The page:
With a short nod he idly dug a hand into his bag, producing one of the rocks that happened to be so coveted in this part of the world. Dealing with these elves had left him practically needing to keep them on hand. When having to converse with one of the ‘Nightfallen’ to determine what exactly they needed done it wasn’t uncommon for whoever he was talking to run off mentally, and so it had helped to bring them back to their more stable states. Far as he was aware collecting the little gems had become far more common as of late for similar reasons.
He could hardly blink before the elf snatched away the mana crystal, running a short distance and keeping her back to him as she did whatever needed to be done with it. Part of him thought she was prepared to take his entire arm off if that was what it took to get her hands on the damned thing. Her body shivered and shuddered while she regained her composure. By the time she turned to face him again, her posture was fixed and straight, her chin held outward somewhat, allowing her eyes to look down on him, even though he stood over her. The twitching in her hands had subsided, and her voice was steadied and proper. In short, she was as much an elf as he would have expected. At least when she wasn’t suffering from withdrawal.
“You will have to forgive me,” she muttered, allowing her hands to link in front of her waist, “This would be the second time you have helped me with such an issue, and I am exceedingly thankful for such.”
He lifted his shoulders in a small shrug, “Wasn’t just gonna watch you stagger around or nothin’.” The statement entirely true, and much less blunt than saying ‘I didn’t want to watch you wander around looking for a fix’. To say it made him uncomfortable was an understatement.
“Well, all the same. You have my thanks, and I would hope that I can do something for you in return at some point.”
Redamous shrugged again, motioning around at the withered scattered about, “Looks like you might have already. Was supposed to come out and here do this anyway.”
She gulped, looking down at the dead. He didn’t know for certain that she had done them in, but nothing here pointed to it being anyone else. She took her turn to shrug, gaze turning down as though in shame as she did so, “Well. That as it may be, I would not consider us even in our debt.” There was a pause, one where he tried to find a few words to breach the subject of why exactly she was out here, but she beat him to the punch, “It’s simply just. Difficult. To watch them stagger about.”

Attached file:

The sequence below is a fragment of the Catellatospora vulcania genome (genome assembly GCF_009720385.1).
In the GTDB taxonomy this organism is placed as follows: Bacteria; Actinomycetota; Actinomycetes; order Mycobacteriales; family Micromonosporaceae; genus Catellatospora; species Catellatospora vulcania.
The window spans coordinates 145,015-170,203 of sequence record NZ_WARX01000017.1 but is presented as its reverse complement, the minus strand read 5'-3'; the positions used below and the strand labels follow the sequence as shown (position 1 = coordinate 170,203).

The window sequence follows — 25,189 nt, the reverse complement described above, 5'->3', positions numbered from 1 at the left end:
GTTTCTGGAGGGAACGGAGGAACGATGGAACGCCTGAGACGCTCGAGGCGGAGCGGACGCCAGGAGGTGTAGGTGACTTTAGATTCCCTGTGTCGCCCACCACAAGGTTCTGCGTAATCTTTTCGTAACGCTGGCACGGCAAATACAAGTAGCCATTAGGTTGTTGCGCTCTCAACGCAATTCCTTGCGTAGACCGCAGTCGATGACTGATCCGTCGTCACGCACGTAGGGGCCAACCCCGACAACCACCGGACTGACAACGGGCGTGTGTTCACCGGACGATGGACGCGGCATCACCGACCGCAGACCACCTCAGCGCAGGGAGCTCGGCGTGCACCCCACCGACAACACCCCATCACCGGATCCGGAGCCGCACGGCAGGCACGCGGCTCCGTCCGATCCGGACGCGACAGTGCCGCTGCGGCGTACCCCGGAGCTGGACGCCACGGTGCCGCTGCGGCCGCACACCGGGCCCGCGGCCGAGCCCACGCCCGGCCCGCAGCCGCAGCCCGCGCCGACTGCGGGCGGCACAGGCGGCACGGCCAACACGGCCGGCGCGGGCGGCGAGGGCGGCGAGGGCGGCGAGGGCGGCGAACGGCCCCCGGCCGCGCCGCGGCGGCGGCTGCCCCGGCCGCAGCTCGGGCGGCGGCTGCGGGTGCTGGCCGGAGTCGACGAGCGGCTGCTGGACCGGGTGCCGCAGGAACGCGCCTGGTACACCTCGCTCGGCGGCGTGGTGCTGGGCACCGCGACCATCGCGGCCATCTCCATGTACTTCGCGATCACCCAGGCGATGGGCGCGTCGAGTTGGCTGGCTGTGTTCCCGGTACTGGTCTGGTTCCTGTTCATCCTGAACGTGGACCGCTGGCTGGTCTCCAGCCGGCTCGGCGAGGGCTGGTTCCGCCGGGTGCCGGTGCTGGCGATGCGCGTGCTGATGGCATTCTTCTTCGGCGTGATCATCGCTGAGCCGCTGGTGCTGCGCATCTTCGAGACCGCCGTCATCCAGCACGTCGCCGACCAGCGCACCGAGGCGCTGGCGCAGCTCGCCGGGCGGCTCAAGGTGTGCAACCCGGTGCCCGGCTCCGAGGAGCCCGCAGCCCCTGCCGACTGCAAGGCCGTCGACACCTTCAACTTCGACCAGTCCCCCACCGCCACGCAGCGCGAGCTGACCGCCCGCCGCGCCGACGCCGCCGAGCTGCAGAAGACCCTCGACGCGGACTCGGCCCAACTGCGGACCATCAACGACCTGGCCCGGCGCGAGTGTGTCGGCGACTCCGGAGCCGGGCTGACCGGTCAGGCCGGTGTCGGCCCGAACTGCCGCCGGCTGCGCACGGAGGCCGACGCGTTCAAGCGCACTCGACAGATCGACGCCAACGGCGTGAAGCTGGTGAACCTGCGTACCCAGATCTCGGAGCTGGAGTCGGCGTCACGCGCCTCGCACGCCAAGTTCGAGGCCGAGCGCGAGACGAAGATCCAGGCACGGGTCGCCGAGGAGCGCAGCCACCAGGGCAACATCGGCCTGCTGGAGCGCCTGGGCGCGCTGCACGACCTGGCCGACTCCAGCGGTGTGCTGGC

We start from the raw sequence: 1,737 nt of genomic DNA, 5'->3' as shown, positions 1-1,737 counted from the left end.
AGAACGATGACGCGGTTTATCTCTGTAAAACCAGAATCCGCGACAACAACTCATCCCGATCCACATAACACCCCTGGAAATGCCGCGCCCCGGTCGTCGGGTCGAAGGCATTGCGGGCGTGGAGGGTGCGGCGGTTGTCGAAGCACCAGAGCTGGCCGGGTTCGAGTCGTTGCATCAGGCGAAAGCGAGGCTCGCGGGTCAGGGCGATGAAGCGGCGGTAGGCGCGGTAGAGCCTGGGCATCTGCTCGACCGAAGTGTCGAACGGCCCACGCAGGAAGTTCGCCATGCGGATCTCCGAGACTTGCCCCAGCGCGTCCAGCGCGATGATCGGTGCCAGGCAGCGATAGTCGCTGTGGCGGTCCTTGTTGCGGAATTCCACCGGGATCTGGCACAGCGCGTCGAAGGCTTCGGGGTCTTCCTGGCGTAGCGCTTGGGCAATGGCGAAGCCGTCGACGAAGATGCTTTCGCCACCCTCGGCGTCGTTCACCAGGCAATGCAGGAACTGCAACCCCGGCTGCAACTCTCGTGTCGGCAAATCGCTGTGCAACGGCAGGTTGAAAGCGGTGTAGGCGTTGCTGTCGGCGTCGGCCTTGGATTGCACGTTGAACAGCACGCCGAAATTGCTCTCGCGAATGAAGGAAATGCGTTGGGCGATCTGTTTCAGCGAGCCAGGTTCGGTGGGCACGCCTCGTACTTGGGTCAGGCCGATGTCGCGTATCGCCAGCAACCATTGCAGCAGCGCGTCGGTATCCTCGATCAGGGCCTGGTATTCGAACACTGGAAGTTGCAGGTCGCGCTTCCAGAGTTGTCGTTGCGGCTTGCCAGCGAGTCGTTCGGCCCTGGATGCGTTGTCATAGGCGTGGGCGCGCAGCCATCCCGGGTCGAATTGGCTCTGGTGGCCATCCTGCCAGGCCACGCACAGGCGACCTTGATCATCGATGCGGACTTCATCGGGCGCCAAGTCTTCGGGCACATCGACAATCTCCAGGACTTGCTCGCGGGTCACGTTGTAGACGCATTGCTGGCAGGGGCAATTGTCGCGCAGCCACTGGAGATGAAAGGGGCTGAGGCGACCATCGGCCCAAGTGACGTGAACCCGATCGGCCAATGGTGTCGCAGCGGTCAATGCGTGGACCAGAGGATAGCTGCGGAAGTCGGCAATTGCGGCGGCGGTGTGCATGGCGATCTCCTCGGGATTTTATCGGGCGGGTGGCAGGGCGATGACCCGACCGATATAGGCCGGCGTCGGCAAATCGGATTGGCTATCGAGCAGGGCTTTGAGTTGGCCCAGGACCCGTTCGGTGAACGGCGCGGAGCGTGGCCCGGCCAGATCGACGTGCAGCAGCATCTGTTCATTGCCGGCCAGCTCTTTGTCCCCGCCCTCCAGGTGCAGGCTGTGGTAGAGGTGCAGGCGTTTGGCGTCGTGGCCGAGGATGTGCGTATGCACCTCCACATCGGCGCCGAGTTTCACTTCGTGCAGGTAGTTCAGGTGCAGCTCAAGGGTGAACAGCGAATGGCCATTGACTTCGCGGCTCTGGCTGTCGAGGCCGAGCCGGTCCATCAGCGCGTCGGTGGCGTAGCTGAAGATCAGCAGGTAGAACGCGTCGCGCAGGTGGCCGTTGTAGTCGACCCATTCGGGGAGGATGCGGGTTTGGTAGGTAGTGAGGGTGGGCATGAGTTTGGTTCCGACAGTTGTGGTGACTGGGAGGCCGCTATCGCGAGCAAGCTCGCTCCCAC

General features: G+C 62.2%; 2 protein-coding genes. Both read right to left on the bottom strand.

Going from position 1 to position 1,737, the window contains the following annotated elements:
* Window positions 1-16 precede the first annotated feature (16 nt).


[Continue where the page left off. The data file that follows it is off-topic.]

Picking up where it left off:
He nodded, “Agreed. Same reason I don’t put much thought into doin’ it, honestly.”
A look crossed her face, or at least the part of it that wasn’t covered by cloth. He couldn’t decide if she looked relieved or satisfied with the answer. “I like to believe that it is what they might want. To not suffer further. To not be.” She turned for a moment to look down at one in particular, tilting her head, “Locked in themselves, or to do nothing but crave.” His skin crawled at the thought. She turned to face him once more, taking in a breath, “So I shall give them their leave. And pray that my brothers and sisters may be able to strike deeper.”
“What,” he said, brow raising again, “At those folks in that big city a yours’?” It was the most likely answer. He wasn’t aware of anywhere nearby that housed more Shal’dorei than Suramar. Or for that matter, a single city that housed more individuals he wanted to punch in the mouth, save maybe Darnassus or Silvermoon.
Every tale from the city made him angry, from how its citizens were apparently caught under the thumb of demons now, to how they also ran the risk of simply being chewed up and spit out. She appeared to share a similar sentiment.
“Yes,” her eyes darkened as she spoke. “Those of us who are allowed to thrive through deals with devils. Those who suppress the will of the people and do this,” she idly tossed a hand in the direction of the withered, “To us.”
He looked down at the thing, nodding once more in agreement, “Terrible thing to do to folks. Ain’t gonna get no disagreement outta me.”
“The worst thing to do to an individual,” she stated flatly. “To toss them to the wilds, taking what they truly need and leaving them to become an animal.” Her fingers appeared to twitch at the very thought, though she quickly regained control of them. They clinched into a fist as she paced around somewhat, riled. An awkward cough escaped her as she calmed herself down, “You will have to excuse me.”
Redamous shook his head, “Got a right to be mad at ‘em.”
“I do,” she muttered, “But to go on like this does nothing but belay any sort of vengeance.” The fist unclenched, “You shall have to excuse me, Redamous. But I feel far too tightly wound for this conversation.”
“Should probably tell somebody that it’ll be safe to pass through here for a while anyway.”
“Indeed.” It was all she said for a long moment, but she didn’t turn to leave for anything of the sort. Instead she lingered, as though focused on the idea of ejecting from the conversation properly, and not with such shortness.
“Perhaps we can converse at length about things in the future. When I am feeling far less…” She trailed off, searching for a word, but never really finding one. He couldn’t help but wonder if what little he had provided her was already slipping away, but instead settled on the idea that such absent-mindedness was likely just a usual thing for those such as her now.
“Fair enough,” he said, not allowing her to dwell on the matter too much. With a small wave, he turned and began walking off in the direction he had come from. It let her leave with him being the one to have severed things for now.
Passing back through the clearing from prior he couldn’t help from glance down at her handiwork. Addicts and elves. That part wasn’t the worst thing of all of this. It had to be the mindlessness. The loss of self, the desperation. He took in a breath, not that he needed it.
The thought simply absolutely terrified him.